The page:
Amid the madness of Art Basel Miami Beach, the general consensus among fairgoers this year was that Design Miami was the sister fair to turn to when it's time to chill out. By comparison, Design Miami is smaller, it's more cohesive, and it always offers plenty of places to sit. More importantly, the fair's very international roster of exhibitors brought their finest game last week. Perusing the booths, we caught wind of the best trends to look forward to.
1. A new focus on African designers
Each edition of the fair for the past several years has been dominated by European galleries—namely the Paris-based powerhouses that have cornered the market on Charlotte Perriand and Jean Prouvé. This year, however, the fair shone a new spotlight on emerging contemporary African designers and artists, thanks in large part to Cape Town-based gallery Southern Guild, the only African gallery to have a steady presence at the fair. A major highlight of the gallery's booth was Porky Hefer's "Fiona Blackfish," a suspended, handcrafted chair in the shape of an orca whale with a comfy sheepskin tongue.
New York gallery Friedman Benda brought works by Cape Town's Andile Dyalvane, who's also represented by Southern Guild in his hometown. The textured surfaces of his ceramics (↓) pay homage to the skin-carving and scarring traditions of the South African Xhosa tribe.
London-based Yinka Shonibare's "Windy Chair I (Orange and Blue)" took center stage at Carpenters Workshop Gallery, which now has locations in Paris, London, and New York. The piece's thin stainless steel and aluminum body has been sculpted and painted to resemble a swath of swaying traditional wax fabric inspired by Indonesian design, produced in Holland, popular in West Africa, and sold in London, resulting in a clever statement on trade winds; its curves are also surprisingly comfortable to sit on.
Has everyone been listening to Miley Cyrus and Her Dead Petz on repeat? The booths were extra hallucinatory this year, between the hand-beaded magic mushrooms and colorful creatures of "Afreaks"—a collaborative series by the L.A. based Haas Brothers and South African collective The Haas Sisters—and the sensory overload of Katie Stout's plush "Bedroom." Stout designed a total environment as part of the fair's "Curio" series with a caricature of a teenage girl in mind: oversaturated colors, hyper floral motifs, excesses in material and texture.
3. The return of Chrome
This endless "trend" towards warm shades of copper and brass and rigid geometries might have finally run its course. Shiny pieces throughout the fair seem to say that curved chrome is making its slow and steady return, from the stainless steel, fluidly sculpted Shi Jianmin table and chairs at Ammann Gallery to the mirror-polished arcs of Karen Chekerdjian's "Rainbow" series of lamps at Carwan Gallery.
4. Mirrors Everywhere
Feeding our narcissism and aiding our quest to take the perfect #artselfie, the booths were unusually equipped with mirrors this year. On the playful side were Jaime Hayon's paddle-shaped "Racket Mirror L" at Galerie Kreo and the polygonal, multi-faceted cuts of Sam Baron's appropriately titled "Jewels" mounted at Cristina Grajales gallery.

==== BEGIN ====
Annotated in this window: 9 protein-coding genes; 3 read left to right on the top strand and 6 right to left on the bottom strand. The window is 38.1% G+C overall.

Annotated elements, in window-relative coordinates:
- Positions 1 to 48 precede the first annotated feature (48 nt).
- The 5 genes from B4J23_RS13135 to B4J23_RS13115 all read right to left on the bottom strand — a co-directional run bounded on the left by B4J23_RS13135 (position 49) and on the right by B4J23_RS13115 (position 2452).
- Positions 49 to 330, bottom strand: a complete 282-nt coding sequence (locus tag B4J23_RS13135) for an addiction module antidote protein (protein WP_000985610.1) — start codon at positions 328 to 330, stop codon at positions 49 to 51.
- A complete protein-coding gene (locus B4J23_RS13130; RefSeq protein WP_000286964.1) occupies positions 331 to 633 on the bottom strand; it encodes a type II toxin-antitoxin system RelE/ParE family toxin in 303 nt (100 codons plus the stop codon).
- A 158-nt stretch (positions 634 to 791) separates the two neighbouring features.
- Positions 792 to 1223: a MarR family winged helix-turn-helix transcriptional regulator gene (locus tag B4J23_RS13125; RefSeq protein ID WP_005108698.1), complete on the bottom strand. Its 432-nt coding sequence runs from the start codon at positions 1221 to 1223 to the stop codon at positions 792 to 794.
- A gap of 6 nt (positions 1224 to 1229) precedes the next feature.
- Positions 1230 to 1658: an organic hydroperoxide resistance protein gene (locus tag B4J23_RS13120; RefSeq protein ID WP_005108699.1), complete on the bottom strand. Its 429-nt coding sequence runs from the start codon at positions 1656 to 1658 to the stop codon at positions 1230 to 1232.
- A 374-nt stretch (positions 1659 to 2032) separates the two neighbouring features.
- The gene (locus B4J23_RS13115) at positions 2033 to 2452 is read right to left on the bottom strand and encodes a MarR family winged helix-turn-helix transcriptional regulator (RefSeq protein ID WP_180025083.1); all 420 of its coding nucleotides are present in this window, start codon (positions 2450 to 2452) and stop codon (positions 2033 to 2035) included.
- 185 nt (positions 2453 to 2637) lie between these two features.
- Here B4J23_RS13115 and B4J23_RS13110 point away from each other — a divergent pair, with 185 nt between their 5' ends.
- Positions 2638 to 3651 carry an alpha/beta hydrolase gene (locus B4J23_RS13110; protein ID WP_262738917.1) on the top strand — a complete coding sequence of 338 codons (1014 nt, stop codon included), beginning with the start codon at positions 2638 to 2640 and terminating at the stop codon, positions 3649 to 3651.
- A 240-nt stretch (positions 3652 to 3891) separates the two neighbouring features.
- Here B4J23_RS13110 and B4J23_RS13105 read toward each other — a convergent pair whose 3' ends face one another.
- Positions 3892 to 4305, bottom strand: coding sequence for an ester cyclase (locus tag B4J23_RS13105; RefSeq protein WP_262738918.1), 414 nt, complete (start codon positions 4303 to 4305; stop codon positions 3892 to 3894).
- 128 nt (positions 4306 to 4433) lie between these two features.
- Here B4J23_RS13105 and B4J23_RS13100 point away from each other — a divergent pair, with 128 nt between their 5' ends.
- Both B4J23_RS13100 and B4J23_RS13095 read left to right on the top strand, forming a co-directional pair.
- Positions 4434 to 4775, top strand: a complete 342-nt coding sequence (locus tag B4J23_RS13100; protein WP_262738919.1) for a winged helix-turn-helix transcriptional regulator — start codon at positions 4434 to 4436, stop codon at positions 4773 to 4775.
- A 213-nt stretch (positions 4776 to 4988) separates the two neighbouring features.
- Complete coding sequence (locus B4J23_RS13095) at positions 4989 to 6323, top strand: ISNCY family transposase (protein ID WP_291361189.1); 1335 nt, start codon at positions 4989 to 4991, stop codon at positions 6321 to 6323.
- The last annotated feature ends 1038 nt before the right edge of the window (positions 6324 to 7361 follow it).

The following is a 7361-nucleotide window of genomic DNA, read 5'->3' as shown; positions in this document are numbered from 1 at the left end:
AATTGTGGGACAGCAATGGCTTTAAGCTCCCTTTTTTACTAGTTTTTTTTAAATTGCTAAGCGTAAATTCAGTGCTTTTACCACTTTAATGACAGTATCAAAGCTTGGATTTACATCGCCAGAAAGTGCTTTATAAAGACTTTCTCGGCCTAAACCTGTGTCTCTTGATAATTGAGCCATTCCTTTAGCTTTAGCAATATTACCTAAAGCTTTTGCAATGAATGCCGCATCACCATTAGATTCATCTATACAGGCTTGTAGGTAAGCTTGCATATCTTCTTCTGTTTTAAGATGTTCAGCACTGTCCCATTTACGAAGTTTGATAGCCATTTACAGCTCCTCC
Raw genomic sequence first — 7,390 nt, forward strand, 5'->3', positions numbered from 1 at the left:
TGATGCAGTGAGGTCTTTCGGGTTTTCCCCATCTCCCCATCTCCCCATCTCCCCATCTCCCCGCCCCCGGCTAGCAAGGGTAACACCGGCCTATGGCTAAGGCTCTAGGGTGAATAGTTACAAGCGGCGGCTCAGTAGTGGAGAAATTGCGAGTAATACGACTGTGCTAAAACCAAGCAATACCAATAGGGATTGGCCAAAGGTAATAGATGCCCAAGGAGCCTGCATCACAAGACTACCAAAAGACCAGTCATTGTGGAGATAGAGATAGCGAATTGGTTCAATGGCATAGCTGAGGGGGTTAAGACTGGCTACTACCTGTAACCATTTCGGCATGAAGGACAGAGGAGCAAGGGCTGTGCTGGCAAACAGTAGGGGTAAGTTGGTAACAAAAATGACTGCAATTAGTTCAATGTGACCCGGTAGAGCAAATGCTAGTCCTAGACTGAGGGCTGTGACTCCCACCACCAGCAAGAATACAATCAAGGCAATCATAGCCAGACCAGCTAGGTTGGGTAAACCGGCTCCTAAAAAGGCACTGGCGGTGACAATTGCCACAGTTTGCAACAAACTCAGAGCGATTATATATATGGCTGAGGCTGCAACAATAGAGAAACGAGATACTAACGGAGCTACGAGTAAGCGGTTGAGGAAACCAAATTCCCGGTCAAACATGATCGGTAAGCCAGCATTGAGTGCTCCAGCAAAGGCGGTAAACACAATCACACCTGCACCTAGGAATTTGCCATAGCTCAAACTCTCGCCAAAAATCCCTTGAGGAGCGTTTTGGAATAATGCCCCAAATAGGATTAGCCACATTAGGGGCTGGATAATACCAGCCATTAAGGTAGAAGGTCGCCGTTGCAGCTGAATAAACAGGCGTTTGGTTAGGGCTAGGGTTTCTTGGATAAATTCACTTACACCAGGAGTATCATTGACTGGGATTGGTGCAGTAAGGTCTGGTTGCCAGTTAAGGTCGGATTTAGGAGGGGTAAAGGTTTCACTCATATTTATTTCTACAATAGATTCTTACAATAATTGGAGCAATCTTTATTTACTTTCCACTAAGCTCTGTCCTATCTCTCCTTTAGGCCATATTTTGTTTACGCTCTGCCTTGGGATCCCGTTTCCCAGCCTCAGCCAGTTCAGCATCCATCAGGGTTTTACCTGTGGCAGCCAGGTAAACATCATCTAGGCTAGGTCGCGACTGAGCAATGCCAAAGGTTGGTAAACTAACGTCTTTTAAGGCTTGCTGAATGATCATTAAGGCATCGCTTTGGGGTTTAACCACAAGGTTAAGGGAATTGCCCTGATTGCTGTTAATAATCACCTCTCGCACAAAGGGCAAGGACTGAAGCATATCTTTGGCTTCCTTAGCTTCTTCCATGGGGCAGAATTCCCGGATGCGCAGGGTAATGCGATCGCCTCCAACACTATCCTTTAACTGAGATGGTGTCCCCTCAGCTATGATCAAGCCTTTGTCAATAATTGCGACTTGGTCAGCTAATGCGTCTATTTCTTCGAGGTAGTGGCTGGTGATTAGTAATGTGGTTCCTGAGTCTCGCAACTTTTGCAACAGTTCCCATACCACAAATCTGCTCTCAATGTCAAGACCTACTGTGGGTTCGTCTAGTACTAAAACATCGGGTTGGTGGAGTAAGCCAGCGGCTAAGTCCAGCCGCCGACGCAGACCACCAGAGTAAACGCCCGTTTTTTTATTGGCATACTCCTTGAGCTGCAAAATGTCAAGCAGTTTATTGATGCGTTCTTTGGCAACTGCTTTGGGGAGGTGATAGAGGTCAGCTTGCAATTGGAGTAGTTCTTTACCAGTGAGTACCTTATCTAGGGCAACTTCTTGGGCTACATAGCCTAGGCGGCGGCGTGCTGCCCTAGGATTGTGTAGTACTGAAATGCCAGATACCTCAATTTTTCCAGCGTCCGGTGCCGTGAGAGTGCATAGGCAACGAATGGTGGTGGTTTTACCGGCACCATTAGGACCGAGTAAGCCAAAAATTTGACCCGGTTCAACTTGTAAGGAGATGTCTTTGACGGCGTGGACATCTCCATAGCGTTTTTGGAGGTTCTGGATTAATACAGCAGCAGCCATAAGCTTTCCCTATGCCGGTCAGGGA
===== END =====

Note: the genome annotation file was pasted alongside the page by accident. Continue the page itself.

Elsewhere, themes of reflection take a darker turn—literally at Mexico City's ADN Galería, where Eduardo Olbés mounted sublimely polished chunks of obsidian and black jade on pedestals of wood to create "Smoking Mirror," and figuratively at Friedman Benda, where the nebulous outline of Marcel Wanders' "Mordrake" mirror is a commentary on body dysmorphia.
5. Fresh French Furniture
Vintage French furniture at Design Miami is never in short supply—somewhere out there is an endless font of Jean Royère and Le Corbusier pieces that the galleries know about and we don't. Although it's a recurring theme, the French offerings seemed surprisingly fresh this year, particularly in the Demisch Denant booth, where the New York-based specialists brought a selection of works from the '60s and '70s by Maria Pergay, Michel Boyer, and others working in sleek brushed nickel and stainless steel—perfectly timed to the return of chrome.
Galerie Patrick Seguin happened to install a set of 1962 aluminum Jean Prouvé shutters between a Pierre Jeanneret sofa and a wall-mounted flatscreen television playing a short film on Prouvé's work. The incidental display offered a compelling case for a midcentury relic's place in the contemporary home.
When a starchitect-designed house is completely out of range, opt for a pavilion. During the fair, real estate mogul Robbie Antonio unveiled Revolution, a new source of collectible, limited-edition, prefabricated works by high-profile architects, starting with a mobile dining room by Zaha Hadid, and an art space by Richard Gluckman.
For a more rustic look, there's a Prouvé-designed 4x4-meter military barrack at Galerie Patrick Seguin. The 1939 prefabricated shelter was designed for easy assembly during war time, and is reportedly the very last of its kind.
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∙ This Chair Is Shaped Like a Killer Whale That's Eating You [Curbed]
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∙ Toasting Pierre Jeanneret, the Le Corbusier Sidekick Who Made a Name for Himself in India [Curbed]
∙ 8 London Design Festival 2015 Trends We Loved [Curbed]